The last week of February was full of learning and connecting with other funders making an impact in our field around the idea of community resilience. From Feb. 24-25, I attended the Environmental Grantmakers Association’s (EGA) 2020 Winter Briefing in San Juan, Puerto Rico, during which I also represented TRFF at the EGA Board of Directors meeting. Following that, I attended Confluence Philanthropy’s 10th Annual Practitioners Gathering from Feb. 25-27 also in San Juan, Puerto Rico.
My week started with an EGA Board of Directors’ field trip to a bioluminescent bay in La Parguera, one of three bioluminescent sites in Puerto Rico and one of only five habitats of its kind in the world. Seeing this place at night, with no light pollution was a beautiful experience. In light of 2017’s Hurricane Maria damage, many believed this habitat to be lost completely, but the bioluminescence came back after a few months.
The town of La Parguera is also situated in an area of Puerto Rico where earthquakes have destroyed many homes and buildings, meaning children do not have a school to learn in and tourism has declined completely. People are struggling in significant ways, and although Puerto Rico is a U.S. territory, its residents are not seeing the benefits of being part of an economically powerful country. So, communities have been stepping up support each other in some incredible ways.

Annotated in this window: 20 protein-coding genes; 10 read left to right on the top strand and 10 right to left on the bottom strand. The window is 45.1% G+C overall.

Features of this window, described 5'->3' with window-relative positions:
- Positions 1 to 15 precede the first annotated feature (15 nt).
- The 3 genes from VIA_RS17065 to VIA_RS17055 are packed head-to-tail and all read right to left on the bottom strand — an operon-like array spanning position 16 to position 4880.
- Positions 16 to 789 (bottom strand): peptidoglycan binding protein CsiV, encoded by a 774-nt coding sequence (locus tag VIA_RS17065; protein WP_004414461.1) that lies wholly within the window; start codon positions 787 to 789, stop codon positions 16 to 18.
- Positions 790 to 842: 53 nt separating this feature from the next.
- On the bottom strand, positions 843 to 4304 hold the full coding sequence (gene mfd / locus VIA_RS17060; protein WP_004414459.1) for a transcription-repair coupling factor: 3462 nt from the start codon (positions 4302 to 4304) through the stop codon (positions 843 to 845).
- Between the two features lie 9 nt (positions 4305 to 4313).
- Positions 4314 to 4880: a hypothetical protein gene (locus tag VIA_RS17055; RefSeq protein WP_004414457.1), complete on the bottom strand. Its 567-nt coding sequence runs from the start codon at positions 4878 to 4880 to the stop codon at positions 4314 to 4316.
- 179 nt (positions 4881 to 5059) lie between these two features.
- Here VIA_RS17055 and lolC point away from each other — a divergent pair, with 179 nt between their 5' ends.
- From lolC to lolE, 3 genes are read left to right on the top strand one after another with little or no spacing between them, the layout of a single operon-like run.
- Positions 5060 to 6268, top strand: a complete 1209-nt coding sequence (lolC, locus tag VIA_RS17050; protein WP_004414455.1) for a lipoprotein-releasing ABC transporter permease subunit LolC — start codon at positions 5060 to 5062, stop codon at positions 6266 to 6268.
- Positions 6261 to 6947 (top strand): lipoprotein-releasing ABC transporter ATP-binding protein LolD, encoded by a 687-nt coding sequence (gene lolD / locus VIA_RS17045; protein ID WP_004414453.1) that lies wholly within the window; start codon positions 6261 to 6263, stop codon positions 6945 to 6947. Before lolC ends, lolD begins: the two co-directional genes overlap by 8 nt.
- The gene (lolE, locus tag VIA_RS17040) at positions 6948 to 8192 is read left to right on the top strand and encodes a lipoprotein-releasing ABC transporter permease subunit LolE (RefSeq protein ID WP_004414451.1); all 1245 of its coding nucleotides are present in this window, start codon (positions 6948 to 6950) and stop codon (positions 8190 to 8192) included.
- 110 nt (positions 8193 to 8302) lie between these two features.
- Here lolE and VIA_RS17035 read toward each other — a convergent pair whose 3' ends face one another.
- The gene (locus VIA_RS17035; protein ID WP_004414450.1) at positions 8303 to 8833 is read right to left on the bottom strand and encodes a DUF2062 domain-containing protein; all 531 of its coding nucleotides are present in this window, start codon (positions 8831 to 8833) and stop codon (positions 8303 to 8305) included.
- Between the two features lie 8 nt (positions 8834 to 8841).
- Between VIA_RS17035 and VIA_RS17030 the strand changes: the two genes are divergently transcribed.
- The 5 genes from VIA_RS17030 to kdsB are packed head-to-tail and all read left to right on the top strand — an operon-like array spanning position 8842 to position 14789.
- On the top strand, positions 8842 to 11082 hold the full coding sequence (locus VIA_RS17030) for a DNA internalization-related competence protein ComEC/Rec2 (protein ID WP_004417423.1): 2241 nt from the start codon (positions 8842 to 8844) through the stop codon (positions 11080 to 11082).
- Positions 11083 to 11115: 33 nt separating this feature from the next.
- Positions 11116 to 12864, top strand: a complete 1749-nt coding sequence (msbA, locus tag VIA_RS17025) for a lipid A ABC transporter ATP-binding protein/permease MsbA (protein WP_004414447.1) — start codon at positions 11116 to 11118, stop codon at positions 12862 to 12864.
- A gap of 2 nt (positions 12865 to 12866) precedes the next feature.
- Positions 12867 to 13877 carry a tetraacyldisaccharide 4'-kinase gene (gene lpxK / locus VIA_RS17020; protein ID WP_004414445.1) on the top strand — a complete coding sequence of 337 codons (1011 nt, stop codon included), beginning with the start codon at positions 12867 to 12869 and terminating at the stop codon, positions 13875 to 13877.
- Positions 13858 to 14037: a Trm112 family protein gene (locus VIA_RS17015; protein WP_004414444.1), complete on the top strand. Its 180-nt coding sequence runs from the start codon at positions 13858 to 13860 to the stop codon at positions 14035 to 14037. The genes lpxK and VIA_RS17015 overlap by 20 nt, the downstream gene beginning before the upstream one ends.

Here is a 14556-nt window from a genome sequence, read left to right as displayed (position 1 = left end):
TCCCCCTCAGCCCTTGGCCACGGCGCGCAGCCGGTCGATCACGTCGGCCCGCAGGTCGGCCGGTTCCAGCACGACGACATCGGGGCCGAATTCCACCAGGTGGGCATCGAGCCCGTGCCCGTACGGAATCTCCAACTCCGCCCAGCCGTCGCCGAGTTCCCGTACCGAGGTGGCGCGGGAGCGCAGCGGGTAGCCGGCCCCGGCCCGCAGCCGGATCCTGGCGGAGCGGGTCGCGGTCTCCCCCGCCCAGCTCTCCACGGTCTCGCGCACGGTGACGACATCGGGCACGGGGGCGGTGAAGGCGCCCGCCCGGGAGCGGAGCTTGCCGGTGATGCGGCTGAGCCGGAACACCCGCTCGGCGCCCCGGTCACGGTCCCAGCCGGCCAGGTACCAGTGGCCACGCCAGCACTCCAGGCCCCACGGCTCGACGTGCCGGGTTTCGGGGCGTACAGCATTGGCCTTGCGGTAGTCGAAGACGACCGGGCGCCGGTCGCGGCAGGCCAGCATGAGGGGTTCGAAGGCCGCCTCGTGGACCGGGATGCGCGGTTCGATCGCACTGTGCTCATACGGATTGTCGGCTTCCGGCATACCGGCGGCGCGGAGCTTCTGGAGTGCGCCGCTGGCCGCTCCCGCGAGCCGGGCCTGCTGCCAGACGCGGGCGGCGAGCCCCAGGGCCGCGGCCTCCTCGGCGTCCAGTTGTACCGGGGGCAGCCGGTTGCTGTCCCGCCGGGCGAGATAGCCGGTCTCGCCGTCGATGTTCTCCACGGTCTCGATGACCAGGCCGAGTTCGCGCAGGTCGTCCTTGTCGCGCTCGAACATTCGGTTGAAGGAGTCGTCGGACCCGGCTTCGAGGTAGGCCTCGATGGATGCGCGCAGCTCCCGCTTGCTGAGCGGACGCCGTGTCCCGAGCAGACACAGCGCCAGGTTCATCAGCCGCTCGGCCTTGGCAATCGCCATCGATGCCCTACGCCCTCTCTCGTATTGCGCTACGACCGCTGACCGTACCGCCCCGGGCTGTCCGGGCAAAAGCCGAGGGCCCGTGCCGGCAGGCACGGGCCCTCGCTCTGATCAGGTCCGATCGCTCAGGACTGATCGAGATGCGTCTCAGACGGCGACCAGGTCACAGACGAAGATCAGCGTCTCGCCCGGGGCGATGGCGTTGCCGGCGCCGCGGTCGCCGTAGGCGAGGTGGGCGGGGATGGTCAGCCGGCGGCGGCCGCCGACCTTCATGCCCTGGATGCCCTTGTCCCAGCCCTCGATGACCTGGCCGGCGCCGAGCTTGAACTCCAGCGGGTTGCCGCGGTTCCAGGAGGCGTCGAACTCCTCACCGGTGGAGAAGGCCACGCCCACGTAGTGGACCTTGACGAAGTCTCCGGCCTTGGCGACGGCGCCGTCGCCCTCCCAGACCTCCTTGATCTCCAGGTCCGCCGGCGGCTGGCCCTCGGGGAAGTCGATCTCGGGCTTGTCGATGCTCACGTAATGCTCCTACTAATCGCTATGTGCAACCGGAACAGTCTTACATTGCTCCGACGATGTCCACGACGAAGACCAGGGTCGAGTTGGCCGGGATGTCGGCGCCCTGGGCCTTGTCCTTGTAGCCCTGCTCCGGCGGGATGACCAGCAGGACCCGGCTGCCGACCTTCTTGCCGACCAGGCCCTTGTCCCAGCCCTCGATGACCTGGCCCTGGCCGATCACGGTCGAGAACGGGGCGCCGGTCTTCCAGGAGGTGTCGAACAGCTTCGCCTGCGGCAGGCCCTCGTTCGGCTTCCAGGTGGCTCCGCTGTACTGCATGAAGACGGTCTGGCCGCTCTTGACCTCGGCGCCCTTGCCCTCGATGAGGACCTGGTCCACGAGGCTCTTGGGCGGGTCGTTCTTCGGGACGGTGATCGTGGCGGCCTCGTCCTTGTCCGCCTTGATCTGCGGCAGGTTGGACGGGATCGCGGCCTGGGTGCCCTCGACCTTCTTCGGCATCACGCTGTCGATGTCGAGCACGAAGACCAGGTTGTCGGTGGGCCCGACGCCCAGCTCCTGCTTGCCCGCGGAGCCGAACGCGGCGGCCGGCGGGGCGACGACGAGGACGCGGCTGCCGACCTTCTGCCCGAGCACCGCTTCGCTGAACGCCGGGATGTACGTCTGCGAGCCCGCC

One evening, I attended a themed dinner in partnership with Filantropía Puerto Rico, Hispanics in Philanthropy, and Neighborhood Funders Group. With “Innovation on the Ground” as its theme, this dinner provided an opportunity to learn about community leaders’ grassroots efforts to establish The María Fund, which focuses on people, power and solidarity as a bridge for hope, love and resistance. In the aftermath of Hurricane Maria in 2017, The María Fund formed to move resources to grassroots initiatives and help meet the needs of communities who were not able to access basic resources needed to survive on the island.
As the global population climbs to a projected 9.8 billion by 2050, food supplies – and in turn, many communities’ survival – will come under increasing stress. This year’s retreat offered a session focused on regenerative agriculture. Panelists including Michael Straight from FarmPod, Francisco Santana from Grupo VESAN, and Urvashi Rangan from Funders for Regenerative Agriculture shared how communities are growing healthy food in economical, ecologically responsible and resilient ways where arable land is scarce or nonexistent.
Panelists shared how entrepreneurs and nonprofits are providing higher-quality food to city populations and isolated islands across the world, from vertical farming to rooftop gardens to repurposed shipping containers, However, infrastructure, education, social acceptance, island-based agriculture and many urban farms struggle to stay afloat without supportive policies in place. Since islands such as Puerto Rico import more than 90% of their food, a movement is emerging to shift toward self-reliance, using innovative ways to grow what is needed during natural disasters.
Lastly, a group of about 25 attendees went on a guided walking tour of Old San Juan. It was an incredible place, with so many stories of community resilience, grounding the ideas of the retreat in the surroundings of the community.